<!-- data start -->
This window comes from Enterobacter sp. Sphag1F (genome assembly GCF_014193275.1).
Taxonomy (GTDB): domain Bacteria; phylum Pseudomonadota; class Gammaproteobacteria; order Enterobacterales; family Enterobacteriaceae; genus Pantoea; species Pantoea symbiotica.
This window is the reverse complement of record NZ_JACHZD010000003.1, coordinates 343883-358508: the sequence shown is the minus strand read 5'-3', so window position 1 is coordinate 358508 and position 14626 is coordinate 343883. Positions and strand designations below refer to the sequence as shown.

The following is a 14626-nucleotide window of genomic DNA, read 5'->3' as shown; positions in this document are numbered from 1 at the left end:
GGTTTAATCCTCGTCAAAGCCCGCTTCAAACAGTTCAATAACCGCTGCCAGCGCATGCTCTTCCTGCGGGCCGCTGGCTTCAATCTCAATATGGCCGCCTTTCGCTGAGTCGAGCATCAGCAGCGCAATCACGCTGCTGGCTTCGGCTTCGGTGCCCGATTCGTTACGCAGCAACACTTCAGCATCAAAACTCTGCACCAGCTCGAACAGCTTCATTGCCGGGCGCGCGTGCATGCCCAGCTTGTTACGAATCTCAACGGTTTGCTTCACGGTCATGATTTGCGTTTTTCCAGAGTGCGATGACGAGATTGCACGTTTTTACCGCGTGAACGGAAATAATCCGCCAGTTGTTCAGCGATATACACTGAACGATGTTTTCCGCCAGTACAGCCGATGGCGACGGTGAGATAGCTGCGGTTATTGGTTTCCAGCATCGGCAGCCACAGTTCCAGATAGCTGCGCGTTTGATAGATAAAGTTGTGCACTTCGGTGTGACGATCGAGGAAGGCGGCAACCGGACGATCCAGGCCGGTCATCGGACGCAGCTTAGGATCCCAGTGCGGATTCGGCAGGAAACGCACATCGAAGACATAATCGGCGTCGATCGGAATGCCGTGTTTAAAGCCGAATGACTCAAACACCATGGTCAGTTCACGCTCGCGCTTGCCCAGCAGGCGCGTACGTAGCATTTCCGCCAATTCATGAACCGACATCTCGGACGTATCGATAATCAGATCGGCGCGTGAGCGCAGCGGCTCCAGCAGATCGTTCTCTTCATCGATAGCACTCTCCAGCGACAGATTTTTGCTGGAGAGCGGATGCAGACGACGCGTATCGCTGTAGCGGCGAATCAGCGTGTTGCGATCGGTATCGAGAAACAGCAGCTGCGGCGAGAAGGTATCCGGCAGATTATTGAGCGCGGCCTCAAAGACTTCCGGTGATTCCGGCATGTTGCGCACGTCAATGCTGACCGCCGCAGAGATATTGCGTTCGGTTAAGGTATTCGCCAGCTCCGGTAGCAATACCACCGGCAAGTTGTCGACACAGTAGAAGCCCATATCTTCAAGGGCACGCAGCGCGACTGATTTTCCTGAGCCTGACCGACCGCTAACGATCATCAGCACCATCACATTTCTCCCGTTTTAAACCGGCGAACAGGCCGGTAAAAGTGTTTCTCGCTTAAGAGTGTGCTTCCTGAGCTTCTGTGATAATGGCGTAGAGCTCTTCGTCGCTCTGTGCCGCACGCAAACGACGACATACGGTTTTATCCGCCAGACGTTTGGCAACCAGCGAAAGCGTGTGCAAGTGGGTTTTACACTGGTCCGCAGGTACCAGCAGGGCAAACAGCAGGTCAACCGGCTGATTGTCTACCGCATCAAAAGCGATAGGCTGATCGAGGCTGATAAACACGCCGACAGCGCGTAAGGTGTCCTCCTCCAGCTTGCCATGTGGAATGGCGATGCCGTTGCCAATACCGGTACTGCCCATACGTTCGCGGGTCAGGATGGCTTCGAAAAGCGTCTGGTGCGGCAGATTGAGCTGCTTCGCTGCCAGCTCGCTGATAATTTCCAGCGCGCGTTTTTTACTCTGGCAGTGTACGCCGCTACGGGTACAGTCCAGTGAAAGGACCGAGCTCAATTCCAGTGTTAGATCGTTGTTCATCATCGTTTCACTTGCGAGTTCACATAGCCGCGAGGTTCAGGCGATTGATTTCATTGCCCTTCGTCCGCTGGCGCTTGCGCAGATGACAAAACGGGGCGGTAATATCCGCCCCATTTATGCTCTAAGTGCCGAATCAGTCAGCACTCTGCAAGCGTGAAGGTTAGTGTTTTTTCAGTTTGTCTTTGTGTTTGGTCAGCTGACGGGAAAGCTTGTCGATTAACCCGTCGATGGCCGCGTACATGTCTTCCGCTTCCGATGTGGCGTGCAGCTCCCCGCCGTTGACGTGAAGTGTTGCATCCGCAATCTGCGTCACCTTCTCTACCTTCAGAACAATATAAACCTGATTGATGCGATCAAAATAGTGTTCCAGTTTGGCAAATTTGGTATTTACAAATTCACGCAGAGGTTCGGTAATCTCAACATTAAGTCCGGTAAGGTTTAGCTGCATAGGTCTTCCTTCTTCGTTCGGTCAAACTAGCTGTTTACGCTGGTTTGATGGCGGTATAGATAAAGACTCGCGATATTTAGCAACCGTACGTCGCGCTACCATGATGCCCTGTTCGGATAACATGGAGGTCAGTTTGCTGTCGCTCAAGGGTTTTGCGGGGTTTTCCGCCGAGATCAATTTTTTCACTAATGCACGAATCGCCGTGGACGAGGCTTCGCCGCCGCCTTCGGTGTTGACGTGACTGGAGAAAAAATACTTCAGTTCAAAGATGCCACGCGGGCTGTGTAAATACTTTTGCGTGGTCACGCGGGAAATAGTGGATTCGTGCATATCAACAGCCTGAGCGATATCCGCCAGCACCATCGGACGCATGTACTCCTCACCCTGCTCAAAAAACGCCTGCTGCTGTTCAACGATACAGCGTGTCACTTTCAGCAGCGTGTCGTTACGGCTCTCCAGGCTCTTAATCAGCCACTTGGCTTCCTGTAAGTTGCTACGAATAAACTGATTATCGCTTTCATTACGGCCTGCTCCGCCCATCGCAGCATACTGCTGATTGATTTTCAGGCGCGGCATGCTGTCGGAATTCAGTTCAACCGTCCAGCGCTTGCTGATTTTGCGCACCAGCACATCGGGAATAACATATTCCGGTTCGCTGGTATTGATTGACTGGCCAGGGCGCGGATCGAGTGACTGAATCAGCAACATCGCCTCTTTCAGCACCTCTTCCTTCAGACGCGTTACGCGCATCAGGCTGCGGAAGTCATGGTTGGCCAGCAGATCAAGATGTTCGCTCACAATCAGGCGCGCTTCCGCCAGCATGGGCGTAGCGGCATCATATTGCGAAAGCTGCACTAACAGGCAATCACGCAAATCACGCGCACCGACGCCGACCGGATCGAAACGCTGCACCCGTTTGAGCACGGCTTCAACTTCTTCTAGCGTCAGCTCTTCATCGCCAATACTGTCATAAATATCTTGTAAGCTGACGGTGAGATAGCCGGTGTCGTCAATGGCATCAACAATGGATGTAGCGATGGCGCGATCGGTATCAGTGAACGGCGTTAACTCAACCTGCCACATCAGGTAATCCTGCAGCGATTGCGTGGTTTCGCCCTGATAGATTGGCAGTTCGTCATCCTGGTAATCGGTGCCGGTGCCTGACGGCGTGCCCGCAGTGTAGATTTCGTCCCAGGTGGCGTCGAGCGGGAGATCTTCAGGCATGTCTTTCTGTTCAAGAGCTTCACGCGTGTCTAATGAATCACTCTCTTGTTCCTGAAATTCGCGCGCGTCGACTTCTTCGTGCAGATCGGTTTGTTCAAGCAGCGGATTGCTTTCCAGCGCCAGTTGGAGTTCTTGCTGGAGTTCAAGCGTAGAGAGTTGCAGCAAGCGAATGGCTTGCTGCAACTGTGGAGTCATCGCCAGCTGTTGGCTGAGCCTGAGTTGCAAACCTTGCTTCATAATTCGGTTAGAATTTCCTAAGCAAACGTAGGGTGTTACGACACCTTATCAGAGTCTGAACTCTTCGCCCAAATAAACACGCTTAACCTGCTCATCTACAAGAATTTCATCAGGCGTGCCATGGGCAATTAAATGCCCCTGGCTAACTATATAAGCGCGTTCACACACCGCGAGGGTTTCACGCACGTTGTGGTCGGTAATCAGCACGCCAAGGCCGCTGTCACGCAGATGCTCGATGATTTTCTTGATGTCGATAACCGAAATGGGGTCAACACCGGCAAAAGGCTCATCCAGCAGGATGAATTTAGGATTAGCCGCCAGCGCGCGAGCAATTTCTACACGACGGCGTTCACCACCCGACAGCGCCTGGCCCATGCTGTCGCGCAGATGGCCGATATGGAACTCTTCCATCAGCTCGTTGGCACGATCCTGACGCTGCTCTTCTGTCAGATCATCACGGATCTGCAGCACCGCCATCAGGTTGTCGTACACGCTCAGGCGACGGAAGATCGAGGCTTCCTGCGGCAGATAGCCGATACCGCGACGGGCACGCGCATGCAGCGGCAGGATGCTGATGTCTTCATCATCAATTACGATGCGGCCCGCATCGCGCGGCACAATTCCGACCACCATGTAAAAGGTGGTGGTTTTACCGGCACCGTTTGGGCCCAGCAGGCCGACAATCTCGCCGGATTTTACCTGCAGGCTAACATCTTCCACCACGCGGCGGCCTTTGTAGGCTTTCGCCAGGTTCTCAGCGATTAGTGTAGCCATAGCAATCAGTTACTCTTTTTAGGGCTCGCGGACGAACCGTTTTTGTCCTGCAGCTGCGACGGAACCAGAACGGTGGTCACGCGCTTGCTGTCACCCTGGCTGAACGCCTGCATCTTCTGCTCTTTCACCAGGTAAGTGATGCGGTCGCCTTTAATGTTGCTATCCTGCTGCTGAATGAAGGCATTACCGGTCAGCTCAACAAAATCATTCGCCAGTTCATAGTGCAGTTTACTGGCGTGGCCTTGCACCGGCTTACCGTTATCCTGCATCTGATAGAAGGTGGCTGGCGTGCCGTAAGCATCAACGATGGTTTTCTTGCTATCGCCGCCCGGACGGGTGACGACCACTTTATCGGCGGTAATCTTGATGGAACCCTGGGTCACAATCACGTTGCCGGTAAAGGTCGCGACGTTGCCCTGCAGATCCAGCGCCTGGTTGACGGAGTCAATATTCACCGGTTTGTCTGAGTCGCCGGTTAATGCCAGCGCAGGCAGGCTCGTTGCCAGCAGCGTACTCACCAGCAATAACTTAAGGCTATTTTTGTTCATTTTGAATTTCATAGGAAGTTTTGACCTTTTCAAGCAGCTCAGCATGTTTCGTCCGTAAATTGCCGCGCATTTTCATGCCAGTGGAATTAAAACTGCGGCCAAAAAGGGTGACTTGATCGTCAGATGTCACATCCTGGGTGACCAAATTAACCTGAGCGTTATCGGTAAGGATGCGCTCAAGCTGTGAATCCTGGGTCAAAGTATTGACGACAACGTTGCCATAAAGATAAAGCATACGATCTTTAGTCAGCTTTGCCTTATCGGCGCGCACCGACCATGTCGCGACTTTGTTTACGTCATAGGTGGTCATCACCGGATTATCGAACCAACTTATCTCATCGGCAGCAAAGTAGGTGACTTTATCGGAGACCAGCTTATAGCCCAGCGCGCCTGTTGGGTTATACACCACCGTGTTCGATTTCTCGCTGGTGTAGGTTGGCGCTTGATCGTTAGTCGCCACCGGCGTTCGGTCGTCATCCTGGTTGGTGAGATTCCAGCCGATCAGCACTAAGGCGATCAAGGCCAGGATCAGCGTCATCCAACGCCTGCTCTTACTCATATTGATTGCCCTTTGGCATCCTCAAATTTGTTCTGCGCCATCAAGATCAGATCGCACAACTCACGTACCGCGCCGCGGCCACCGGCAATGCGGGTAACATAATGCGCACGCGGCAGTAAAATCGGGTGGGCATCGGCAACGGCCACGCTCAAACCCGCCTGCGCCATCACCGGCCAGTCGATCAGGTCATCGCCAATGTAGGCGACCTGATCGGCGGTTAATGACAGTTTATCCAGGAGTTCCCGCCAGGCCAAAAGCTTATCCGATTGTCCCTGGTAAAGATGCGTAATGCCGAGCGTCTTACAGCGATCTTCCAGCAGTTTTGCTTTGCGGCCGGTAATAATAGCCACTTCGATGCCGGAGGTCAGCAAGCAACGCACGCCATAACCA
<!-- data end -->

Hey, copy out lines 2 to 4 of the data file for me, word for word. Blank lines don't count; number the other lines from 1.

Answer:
Taxonomy (GTDB): domain Bacteria; phylum Pseudomonadota; class Gammaproteobacteria; order Enterobacterales; family Enterobacteriaceae; genus Pantoea; species Pantoea symbiotica.
This window is the reverse complement of record NZ_JACHZD010000003.1, coordinates 343883-358508: the sequence shown is the minus strand read 5'-3', so window position 1 is coordinate 358508 and position 14626 is coordinate 343883. Positions and strand designations below refer to the sequence as shown.

The following is a 14626-nucleotide window of genomic DNA, read 5'->3' as shown; positions in this document are numbered from 1 at the left end: